Part 1: Raspberry Pi – Prototyping, Simple Lights and some Java
I kept hearing about the Raspberry Pi and all of the wonderful things you can do with it. It was time for me to roll up my sleeves and dig in with my first real project. I can honestly say that I seriously struggled to find all of the information and documentation out there that I needed put together in a way that I could easily take it and run with it. Well after many hours of tinkering I decided to write my own guide in words that makes sense to how my mind works.
In this blog I will go over everything you need to know about the Raspberry Pi from what to buy down to running some basic java code to turn on an led.
Here is what you need and more importantly; why you need it! The total cost of all of this should not exceed $65 unless you cannot find #9 at a good price.
- Raspberry Pi – This is basically your computer
- Micro SD Card – This is your hard drive that you will install your Operating System on
- 40 Pin Cable – This is used to connect to the Breakout Board (#4)
- GPIO Extension Board (Breakout Board) – This is placed on the BreadBoard and basically allows you to create controllable circuits with the Raspberry Pi
- BreadBoard – This is nothing more than a bunch of metal wires and pin holes for you to create circuits on using Jumper Cables that connect pins from the Breakout Board (I will explain in detail later)
- Resistor – This is here to reduce the voltage that will run through your LED; if not it may melt or pop!
- LED – This is your LED that basically will tell us if the circuit that we created is active or not.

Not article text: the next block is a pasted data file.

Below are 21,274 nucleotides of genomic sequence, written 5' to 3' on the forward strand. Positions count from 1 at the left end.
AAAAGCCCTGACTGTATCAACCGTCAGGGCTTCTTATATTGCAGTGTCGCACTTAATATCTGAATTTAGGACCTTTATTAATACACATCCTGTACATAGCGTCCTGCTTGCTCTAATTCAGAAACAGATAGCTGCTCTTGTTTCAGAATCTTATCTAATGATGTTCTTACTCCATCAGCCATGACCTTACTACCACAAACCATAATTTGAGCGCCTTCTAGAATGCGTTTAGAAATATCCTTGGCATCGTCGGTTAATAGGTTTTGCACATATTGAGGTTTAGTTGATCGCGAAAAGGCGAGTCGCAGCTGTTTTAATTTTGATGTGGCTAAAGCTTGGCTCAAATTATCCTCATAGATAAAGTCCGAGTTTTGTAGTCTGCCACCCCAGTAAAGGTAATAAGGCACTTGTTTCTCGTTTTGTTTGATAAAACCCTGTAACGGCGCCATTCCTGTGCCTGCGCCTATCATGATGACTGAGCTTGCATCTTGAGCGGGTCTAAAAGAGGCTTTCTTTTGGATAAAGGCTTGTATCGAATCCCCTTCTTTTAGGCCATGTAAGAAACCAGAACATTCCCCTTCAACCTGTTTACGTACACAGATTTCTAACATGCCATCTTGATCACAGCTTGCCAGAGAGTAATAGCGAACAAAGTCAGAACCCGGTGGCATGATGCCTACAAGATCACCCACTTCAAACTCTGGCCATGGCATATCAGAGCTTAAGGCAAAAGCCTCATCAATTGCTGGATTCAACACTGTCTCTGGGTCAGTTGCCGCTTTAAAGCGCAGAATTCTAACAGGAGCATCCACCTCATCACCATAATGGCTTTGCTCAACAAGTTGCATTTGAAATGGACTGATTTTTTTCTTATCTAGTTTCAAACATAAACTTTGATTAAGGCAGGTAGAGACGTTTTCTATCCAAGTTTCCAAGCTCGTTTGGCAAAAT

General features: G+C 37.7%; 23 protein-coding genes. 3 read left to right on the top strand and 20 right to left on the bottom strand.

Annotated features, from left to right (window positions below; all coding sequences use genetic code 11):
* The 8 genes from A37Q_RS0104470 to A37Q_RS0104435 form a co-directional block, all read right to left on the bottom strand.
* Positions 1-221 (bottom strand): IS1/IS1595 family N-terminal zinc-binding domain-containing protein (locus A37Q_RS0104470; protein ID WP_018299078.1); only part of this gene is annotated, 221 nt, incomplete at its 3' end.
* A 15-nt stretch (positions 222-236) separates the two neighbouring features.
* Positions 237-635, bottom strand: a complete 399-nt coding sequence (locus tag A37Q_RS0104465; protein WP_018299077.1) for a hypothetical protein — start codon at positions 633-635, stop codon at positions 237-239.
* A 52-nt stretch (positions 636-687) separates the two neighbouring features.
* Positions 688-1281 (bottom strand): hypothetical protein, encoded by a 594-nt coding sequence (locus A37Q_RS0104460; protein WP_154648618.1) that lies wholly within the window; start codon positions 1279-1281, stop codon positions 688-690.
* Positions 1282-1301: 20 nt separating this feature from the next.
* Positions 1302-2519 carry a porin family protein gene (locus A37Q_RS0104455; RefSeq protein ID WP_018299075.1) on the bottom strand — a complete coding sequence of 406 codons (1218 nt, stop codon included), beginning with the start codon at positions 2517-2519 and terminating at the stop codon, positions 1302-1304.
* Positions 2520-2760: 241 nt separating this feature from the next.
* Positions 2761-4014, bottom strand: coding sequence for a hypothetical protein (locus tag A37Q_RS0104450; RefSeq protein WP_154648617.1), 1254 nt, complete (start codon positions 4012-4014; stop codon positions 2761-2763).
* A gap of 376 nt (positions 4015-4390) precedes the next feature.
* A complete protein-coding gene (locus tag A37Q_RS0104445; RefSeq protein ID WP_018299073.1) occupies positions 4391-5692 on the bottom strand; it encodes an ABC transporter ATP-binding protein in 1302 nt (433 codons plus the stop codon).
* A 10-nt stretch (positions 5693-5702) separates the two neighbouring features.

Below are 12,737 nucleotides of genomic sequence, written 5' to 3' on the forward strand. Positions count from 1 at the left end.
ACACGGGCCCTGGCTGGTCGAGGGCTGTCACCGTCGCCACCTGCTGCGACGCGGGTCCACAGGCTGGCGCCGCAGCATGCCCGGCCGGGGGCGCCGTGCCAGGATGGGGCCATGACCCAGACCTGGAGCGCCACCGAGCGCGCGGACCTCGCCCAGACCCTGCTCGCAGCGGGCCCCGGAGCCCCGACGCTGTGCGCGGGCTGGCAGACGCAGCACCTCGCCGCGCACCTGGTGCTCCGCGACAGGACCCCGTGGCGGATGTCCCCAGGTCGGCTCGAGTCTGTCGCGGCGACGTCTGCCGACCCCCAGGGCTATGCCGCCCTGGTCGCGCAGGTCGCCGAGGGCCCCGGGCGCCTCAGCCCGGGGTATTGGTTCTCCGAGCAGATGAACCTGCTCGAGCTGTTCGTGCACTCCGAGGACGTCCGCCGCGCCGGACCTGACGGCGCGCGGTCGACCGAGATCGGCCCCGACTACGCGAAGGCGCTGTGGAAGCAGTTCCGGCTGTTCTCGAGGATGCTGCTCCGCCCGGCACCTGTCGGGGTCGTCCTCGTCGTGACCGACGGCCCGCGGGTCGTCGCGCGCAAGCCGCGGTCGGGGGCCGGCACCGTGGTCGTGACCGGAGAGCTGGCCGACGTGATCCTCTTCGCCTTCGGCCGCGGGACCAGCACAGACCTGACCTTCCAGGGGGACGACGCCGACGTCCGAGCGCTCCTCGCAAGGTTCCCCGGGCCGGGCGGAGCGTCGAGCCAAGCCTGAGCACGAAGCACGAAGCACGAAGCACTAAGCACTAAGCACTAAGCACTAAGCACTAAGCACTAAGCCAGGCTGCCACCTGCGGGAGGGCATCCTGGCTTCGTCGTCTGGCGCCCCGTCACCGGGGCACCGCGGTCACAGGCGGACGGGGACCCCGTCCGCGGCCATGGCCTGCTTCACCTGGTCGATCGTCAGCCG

Lets get started! The first thing that we need to do is setup our Raspberry Pi. This is probably the easiest part of the entire thing. If your Raspberry Pi came with an SD card then it probably already has the OS installer setup. You will need to download and install NOOBS onto your SD Card. NOOBS is an easy operating system installer which contains Raspbian which will be the Operating System that you interface with when running your code.
Once you download this file; simply unzip it onto your SD Card. Now lets pop the SD Card in your Raspberry Pi and fire it up. Your goal is to see a screen like this one.
The next part is quiet easy; all you have to do is click the CheckBox for Raspbian and click install. This process takes about 10-15 minutes or so.
Once the install is finished the system will reboot and load up your brand new Raspbian GUI.
This base install is all loaded up with some of the tools you will need to start programming. Most notably it already has Java SDK, VNC Server, SSH Server, and other countless developer tools. Some of which you will need to enable through the rasp-config tool. The easiest way to enable some of these tools is to open a new Terminal and type “sudo raspi-config”. Once this menu appears, navigate to “Advanced Options”, this is where you can drill down into SSH and/or VNC and enable/disable these services.
Now that we have a working Raspberry Pi we can start adding all of the other components to it. In part 2 of this Blog we will go over all of the components and how it all comes together.